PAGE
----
"Leaders, Followers, and Asymmetric Local Tax Policy Diffusion" (with Gregory Burge). Journal of Regional Science 56, no. 2 (2016).

Constructs a policy leadership index to classify jurisdictions as leaders or followers. Shows how asymmetric leader-follower dynamics characterize horizontal tax competition over the three decades that follow by using models that control for vertical tax competition effects.

"Income Inequality and Economic Development Incentives in US States: Robin Hood in Reverse?" (with Jia Wang and Stephen E. Ellis). The Review of Regional Studies 48, no. 1 (2018): 93-117.

Explores the relationship between the rising use of economic development incentives (EDI) and rising income inequality within U.S. states. Provides a normative argument for reducing inequality as a policy goal, an issue commonly ignored in empirical applications of inequality. Discusses the channels through which EDI policy can influence equality outcomes in a regional context. Estimates panel data models for 41 states from 2000 to 2009 using direct measures of EDI and three common measures of income inequality.

"A Game Changer for the Political Economy of Economic Development Incentives" (with Stephen Ellis and Grant Hayden). Arizona Law Review 56, no. 4 (2014): 953-976.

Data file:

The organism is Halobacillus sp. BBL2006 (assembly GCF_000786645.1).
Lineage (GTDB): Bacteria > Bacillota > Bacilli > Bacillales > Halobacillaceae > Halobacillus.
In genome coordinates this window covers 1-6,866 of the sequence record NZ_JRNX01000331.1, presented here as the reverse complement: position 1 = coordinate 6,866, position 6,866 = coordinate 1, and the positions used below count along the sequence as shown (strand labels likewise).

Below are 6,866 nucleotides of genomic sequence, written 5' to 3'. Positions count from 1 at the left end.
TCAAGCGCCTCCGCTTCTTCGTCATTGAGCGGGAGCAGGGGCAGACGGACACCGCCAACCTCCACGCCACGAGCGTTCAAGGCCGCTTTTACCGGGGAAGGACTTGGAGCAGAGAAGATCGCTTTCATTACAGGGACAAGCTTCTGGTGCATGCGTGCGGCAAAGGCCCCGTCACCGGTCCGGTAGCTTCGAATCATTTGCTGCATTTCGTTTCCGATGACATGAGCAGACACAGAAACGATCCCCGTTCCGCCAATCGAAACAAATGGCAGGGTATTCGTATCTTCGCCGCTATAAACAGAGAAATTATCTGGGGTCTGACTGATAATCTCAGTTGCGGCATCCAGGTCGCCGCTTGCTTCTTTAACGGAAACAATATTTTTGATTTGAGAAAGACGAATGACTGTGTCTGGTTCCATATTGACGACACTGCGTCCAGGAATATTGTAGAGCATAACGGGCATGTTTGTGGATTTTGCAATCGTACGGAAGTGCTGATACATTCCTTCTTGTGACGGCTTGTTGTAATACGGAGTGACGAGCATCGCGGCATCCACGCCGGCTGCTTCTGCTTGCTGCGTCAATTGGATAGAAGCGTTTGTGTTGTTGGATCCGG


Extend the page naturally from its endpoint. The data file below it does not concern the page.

Considers whether the duty of care standard used in corporate governance should be applied to the public decision-making context regarding economic development incentives.

"Is Another Penny Too Much? New Study Evaluates the Impact on Municipalities of an Additional 1% State Sales Tax," (with Gregory Burge), October 12, 2016.
"Do State Sales Taxes Crowd-Out Local Option Sales Taxes," (with Gregory Burge), revised January 2018, under review.

Investigates the impact of an increase in the state sales tax rate on the tax rates of local communities in an environment where both state and local governments impose sales taxes. Suggests that rural communities are negatively impacted by having a longer period between tax rate increases after a state sales tax increase. The larger, regional centers do not respond the same.

"Do Tax Havens Really Flourish?" (with Luisa R. Blanco). Global Economy Journal 12, no. 3 (2012).